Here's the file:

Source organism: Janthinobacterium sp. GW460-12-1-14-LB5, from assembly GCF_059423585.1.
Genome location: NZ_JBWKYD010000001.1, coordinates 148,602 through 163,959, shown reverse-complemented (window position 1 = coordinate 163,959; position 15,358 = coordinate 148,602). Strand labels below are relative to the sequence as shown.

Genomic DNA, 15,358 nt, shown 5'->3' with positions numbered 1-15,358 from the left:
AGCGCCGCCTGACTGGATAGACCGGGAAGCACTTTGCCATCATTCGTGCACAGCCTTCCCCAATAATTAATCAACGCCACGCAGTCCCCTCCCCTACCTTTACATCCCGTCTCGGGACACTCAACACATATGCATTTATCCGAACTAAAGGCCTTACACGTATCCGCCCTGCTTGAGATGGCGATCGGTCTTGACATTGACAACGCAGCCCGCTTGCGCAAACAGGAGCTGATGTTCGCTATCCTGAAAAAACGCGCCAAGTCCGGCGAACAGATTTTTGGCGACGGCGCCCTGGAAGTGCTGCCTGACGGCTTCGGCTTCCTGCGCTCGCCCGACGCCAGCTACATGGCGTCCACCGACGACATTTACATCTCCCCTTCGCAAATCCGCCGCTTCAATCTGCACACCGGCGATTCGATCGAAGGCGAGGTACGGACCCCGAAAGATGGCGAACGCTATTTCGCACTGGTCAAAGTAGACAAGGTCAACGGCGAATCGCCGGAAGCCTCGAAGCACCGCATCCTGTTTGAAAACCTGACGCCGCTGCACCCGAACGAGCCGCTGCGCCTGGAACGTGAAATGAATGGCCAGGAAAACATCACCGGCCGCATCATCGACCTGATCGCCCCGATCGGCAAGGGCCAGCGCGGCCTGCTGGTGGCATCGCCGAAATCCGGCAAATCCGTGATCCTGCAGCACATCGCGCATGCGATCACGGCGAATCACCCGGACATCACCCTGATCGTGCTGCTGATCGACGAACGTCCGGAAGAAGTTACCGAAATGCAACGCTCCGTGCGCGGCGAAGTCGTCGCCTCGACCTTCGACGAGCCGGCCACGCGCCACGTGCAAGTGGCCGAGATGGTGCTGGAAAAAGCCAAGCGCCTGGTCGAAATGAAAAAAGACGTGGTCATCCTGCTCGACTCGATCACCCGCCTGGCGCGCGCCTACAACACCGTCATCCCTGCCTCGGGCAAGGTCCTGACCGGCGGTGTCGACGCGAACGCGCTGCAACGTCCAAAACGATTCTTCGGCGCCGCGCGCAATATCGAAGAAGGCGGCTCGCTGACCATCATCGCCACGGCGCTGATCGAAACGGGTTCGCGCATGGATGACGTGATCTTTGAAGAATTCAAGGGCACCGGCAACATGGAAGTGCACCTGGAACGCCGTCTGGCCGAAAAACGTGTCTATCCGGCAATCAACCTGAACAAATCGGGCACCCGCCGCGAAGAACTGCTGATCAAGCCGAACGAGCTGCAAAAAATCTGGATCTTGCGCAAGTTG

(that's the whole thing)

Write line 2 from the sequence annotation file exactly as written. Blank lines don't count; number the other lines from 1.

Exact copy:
Genome location: NZ_JBWKYD010000001.1, coordinates 148,602 through 163,959, shown reverse-complemented (window position 1 = coordinate 163,959; position 15,358 = coordinate 148,602). Strand labels below are relative to the sequence as shown.